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Without an understanding of the link between the family life and work, it would be difficult to identify some effective strategies aimed at helping workers to find a right balance between these two issues. Nowadays, the organizations are starting to implement some family supportive policies such as employee counseling programs, flexible working hours and locations, eldercare programs, childcare provisions, and parenting leave (Lambert, 1990). Such policies help workers to combine family and work responsibilities without damaging workplace productivity. One of the most popular ways to improve the home-work balance is the issue of flexibility. Flexible working arrangements involve special leave possibilities, career breaks, compressed hours, short-term contracts, flexitime, job sharing, and part-time work (Murphy & Doherty, 2011). Work flexibility includes two characteristics, namely flexible working hours and telecommuting (Rafnsdóttir & Heijstra, 2013). From one perspective, flexible working hours provide employees with the certain amount of freedom to decide when to start and finish their work day. From the other perspective, telecommuting provides the employees with the ability to decide where they work as long as they have the phone connection and the Internet (Rafnsdóttir & Heijstra, 2013). Autonomy is in close relation to flexibility, and it was argued that flexibility at work only improves the work-home balance (Reeves et al., 2007). Additionally, it decreases the stress level among workers and improves the productivity level (Rafnsdóttir & Heijstra, 2013).

Over the last several decades, the organizations have been actively implementing such alternative work schedules as compressed workweeks and flextime. According to the report that surveyed more than a thousand organizations, around 66% offered flexible schedules, while 21% proposed compressed work schedules (Baltes et al., 1999). In general, alternative work schedules can be defined as schedules that do not fit the fixed eight-hour work day and forty-hour week (Baltes et al., 1999). Apart from this, a relatively flexible schedule indicates that employees have a choice to make their own decisions as to what time of the day they have to arrive at work and leave it. The employers develop a band of core time, where every employee has to be present. They are free to come before the core start time and leave after the core finish time, even though there are some limits. Another critical issue is that the carryover degree is allowed. Some companies do not allow any hour carryover, while other allows carryover on a weekly basis (Baltes et al., 1999). At the same time, the compressed workweek means that the week is restricted to less than five work days by increasing the number of hours that are required from employees per day. The most widespread form is the four work days and forty-hour workweek, in which the employees simply work for four days but for ten hours per day (Baltes et al., 1999). In essence, the workplace flexibility practices (WFPs) have a great role in the relationship between corporate performance and individual component. Currently, there are many flexibility practices in the workplace. WFPs provide various outcomes for the employers and employees. One of the reasons of the WFPs promotion is ability for the employees to reach the work-life balance, increase job satisfaction and commitment with stress reduction, and to improve the employee attendance (Glover and Butler, 2012). Moreover, these results can influence the corporate performance. People in Britain have increased abilities to work from home, flextime, and part-time work. It was estimated that in this country 96% of workplaces provide some flexible working forms, and the most popular forms are part-time working (88%), flextime (50%), and work from home on a regular basis (54%) (Whyman et al., 2015). Hence, the WFPS can be presented as a part of high-performance creation in the work practice. According to the research, the corporate performance has strong relations with the WFPs in times of economic distress, when it is crucially important for the companies to increase their success potential. Various workplace practices, such as functional and numerical ones, are matched to the full spectrum of WFPs cost. They are assessed with regard to their link to the corporate performance objective measure, depending on workplace types. The research disaggregated model utilizing a workplace flexibility to produce results tailored to such different workplace characteristics as size and unionization, wage levels, and workplace age and ownership. It also cleared the connection between the corporate performance key issues and WFPs (Whyman et al., 2015). The results showed that WFPs guarantee success despite potential pitfalls that can be associated with low or high corporate performance. Around a half of the nineteen WFPs studies were positively associated with the corporate financial turnover, which means that their implication is more likely to lead to better financial organizational outcomes (Whyman et al., 2015). Therefore, the results proved that WFPs are valuable organizational resources and competitive advantage sources with particular regard to their potential that is related to high corporate performance.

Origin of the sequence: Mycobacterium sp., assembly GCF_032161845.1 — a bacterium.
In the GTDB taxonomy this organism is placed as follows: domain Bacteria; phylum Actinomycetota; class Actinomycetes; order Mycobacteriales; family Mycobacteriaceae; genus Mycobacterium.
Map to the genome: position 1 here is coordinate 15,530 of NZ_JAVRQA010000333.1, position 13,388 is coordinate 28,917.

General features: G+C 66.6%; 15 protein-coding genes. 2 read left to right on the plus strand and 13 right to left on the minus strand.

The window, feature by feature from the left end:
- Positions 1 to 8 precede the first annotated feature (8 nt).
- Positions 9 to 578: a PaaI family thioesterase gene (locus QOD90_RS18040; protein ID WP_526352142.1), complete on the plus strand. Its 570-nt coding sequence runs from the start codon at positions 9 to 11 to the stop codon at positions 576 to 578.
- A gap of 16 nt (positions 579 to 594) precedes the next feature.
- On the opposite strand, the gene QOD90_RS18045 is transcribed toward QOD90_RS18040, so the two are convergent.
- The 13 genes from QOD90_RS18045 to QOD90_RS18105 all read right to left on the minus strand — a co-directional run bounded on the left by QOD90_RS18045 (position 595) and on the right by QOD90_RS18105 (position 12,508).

In conclusion, it is critical to notice that work-life balance plays a great role for the employees and managers, since in the modern conditions it is very difficult to deal effectively with both home and work responsibilities. A gender aspect takes a large part in these issues, because men and women can accept such responsibilities differently. In general, there is no single understanding of the roles of women and men in the work and life balance issues due to the controversial opinions. However, it is a matter of the utmost importance for both sides. To handle such negative results of the work-home misbalance as distress, depression, and lack of success, it is necessary to provide some programs that will improve the situation with a home-wok problematic issue.